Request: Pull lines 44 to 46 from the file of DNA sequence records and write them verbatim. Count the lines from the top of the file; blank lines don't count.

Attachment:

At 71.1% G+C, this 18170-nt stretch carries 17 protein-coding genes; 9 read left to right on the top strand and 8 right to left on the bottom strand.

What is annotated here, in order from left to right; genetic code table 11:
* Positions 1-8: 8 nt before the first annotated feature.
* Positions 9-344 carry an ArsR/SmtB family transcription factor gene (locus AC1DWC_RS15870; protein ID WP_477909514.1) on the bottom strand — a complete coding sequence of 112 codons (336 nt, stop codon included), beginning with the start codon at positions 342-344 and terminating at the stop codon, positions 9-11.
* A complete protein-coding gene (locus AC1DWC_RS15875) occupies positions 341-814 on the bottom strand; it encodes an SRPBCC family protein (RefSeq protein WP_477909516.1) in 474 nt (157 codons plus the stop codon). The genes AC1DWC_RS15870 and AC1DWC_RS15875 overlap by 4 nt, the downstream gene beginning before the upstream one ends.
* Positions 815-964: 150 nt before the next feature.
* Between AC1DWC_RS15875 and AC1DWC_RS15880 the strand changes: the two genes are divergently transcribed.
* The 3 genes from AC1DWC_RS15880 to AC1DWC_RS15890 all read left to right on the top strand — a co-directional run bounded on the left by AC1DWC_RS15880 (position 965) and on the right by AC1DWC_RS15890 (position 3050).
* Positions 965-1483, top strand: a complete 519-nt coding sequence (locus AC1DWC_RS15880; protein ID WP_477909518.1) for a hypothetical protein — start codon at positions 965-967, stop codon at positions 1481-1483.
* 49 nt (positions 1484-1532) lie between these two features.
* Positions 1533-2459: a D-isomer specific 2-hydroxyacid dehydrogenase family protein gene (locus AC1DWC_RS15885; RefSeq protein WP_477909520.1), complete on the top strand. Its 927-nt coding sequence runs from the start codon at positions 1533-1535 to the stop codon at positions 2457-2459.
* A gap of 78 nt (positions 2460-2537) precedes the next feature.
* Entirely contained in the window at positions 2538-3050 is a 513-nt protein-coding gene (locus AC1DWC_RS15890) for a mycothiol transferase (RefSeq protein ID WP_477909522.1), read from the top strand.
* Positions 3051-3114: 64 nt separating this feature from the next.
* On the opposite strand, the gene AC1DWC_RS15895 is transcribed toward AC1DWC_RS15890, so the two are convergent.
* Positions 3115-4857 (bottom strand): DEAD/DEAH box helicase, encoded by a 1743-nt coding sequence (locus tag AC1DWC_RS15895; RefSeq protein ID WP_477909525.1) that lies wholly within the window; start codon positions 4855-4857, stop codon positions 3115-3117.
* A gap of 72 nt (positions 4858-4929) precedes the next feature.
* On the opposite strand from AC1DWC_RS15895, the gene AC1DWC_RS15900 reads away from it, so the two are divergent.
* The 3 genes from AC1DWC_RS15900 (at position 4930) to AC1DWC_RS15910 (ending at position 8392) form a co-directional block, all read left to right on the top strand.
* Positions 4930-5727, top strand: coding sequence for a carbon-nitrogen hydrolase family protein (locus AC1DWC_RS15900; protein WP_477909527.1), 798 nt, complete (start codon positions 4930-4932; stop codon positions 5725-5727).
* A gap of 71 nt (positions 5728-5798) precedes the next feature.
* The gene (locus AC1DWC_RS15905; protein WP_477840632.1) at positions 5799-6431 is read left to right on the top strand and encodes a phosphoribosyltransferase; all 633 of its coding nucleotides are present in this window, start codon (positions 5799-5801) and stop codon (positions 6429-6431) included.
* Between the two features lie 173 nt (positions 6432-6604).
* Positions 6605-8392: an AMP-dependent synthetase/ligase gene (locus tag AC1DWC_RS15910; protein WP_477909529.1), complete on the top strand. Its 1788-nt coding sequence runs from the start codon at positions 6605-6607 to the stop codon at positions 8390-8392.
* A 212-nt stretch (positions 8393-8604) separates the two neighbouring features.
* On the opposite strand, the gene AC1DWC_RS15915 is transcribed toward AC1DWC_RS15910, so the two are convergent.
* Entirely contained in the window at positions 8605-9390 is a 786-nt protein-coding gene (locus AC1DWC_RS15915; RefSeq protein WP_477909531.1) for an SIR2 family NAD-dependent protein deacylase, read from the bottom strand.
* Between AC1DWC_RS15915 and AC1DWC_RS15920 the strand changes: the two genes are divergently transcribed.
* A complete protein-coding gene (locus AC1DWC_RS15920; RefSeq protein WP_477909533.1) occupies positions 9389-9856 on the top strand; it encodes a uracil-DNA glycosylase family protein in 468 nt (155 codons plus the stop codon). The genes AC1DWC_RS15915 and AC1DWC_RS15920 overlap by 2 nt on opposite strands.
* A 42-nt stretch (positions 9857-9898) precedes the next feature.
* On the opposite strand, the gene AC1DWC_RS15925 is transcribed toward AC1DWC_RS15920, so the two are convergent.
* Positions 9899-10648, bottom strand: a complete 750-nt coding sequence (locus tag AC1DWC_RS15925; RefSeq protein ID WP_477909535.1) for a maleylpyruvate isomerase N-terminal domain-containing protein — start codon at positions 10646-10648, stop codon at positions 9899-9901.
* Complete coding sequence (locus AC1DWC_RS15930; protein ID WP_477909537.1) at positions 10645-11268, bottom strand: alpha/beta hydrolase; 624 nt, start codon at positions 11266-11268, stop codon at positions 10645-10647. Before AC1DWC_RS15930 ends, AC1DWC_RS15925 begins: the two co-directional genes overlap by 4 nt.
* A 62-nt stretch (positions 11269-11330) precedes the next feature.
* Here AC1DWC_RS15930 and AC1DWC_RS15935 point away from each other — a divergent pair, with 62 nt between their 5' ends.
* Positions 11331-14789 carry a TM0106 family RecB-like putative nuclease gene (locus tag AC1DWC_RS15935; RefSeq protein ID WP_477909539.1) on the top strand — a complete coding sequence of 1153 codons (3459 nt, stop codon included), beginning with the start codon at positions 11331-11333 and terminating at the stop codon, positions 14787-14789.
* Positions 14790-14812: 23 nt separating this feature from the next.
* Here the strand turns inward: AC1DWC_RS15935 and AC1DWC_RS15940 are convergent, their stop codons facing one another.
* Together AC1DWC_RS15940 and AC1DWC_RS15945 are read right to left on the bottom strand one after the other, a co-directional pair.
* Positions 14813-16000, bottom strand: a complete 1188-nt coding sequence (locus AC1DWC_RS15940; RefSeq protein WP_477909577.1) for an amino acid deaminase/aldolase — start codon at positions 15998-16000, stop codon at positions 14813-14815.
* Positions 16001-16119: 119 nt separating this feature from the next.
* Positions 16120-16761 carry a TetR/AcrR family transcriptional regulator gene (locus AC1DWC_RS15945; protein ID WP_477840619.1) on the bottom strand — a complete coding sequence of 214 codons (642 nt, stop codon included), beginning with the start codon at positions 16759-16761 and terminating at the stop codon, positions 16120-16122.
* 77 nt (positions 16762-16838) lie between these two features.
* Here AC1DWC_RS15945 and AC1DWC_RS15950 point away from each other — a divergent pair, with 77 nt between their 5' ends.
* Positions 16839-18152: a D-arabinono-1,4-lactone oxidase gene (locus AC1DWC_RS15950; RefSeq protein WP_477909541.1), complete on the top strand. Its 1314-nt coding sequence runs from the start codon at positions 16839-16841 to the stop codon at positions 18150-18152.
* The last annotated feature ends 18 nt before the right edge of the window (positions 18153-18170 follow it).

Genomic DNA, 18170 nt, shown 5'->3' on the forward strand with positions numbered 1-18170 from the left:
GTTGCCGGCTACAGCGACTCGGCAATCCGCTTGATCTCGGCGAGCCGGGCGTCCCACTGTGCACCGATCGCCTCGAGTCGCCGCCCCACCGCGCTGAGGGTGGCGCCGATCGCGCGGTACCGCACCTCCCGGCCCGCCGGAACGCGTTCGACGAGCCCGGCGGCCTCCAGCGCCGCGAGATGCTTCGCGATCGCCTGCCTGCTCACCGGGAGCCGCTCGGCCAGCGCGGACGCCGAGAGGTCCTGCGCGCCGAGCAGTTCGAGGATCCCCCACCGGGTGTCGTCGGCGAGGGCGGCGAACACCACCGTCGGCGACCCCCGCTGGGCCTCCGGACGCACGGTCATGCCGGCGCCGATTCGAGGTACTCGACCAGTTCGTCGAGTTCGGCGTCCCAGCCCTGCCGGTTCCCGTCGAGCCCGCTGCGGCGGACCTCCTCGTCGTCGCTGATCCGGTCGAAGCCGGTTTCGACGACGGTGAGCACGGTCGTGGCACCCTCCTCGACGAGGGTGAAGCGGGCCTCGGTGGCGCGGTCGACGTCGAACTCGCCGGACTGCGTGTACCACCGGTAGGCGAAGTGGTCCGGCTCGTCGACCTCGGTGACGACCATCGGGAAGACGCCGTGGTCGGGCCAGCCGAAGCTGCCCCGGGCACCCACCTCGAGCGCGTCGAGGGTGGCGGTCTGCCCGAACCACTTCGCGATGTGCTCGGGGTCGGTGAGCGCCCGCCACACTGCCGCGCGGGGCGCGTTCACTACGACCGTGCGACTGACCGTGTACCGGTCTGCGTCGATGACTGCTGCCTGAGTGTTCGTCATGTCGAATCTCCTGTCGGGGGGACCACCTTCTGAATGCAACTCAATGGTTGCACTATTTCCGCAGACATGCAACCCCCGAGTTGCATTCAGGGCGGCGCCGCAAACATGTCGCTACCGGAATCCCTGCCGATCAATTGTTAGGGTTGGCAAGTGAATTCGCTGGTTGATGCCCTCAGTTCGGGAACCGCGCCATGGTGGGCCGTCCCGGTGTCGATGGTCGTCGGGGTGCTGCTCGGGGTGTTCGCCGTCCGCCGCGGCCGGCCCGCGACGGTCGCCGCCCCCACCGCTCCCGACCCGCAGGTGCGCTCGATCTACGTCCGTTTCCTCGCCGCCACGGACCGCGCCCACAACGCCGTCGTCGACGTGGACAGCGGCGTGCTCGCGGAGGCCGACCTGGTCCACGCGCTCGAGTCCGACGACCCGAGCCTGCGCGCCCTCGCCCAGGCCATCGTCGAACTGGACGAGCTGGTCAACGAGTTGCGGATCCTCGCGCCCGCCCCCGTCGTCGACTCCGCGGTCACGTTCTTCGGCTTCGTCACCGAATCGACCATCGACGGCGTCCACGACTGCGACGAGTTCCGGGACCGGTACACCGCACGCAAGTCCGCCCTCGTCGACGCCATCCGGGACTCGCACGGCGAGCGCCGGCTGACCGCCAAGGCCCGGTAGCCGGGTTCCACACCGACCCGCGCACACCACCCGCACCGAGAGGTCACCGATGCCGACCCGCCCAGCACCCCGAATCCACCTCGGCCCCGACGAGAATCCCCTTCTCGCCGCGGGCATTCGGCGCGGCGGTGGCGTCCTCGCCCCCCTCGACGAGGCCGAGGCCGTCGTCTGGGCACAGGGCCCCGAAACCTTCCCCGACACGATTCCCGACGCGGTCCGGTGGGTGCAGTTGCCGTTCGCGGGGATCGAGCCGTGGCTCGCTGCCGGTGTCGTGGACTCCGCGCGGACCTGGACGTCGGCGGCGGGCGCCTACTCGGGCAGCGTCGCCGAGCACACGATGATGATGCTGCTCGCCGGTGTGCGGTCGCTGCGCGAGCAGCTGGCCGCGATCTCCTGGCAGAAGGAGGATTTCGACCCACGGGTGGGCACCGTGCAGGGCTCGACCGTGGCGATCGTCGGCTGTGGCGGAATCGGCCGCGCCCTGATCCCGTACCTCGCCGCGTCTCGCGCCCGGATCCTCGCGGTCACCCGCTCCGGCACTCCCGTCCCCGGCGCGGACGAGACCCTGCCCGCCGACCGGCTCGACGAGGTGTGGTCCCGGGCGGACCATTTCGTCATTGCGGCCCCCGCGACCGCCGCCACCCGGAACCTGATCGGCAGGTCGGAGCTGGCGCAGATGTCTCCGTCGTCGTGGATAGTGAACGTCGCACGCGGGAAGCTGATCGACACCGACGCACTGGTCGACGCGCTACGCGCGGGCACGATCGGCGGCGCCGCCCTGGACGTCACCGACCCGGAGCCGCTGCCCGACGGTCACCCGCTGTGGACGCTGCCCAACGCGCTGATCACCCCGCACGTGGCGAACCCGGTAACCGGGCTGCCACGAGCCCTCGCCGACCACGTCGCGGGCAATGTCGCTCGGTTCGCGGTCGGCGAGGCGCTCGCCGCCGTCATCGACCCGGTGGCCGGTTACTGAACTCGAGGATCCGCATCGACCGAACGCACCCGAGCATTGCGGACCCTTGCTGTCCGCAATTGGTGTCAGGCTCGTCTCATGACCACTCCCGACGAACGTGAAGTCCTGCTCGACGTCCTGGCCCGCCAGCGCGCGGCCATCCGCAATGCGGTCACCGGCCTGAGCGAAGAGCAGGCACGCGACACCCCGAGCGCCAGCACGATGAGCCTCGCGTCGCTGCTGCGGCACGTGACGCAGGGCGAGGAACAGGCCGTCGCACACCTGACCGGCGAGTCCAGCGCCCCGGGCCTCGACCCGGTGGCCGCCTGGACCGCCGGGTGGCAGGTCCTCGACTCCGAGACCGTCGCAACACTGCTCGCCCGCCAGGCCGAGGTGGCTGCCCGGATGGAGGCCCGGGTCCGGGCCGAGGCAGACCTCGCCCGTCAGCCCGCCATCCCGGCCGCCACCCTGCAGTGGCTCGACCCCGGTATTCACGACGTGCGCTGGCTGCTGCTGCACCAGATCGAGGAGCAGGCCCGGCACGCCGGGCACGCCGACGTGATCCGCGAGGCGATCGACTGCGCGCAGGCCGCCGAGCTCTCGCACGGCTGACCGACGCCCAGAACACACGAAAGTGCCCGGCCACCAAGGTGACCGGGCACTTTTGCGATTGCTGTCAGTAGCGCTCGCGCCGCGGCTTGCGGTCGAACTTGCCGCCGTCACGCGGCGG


* Here AC1DWC_RS15945 and AC1DWC_RS15950 point away from each other — a divergent pair, with 77 nt between their 5' ends.
* Positions 16839-18152: a D-arabinono-1,4-lactone oxidase gene (locus AC1DWC_RS15950; RefSeq protein WP_477909541.1), complete on the top strand. Its 1314-nt coding sequence runs from the start codon at positions 16839-16841 to the stop codon at positions 18150-18152.
* The last annotated feature ends 18 nt before the right edge of the window (positions 18153-18170 follow it).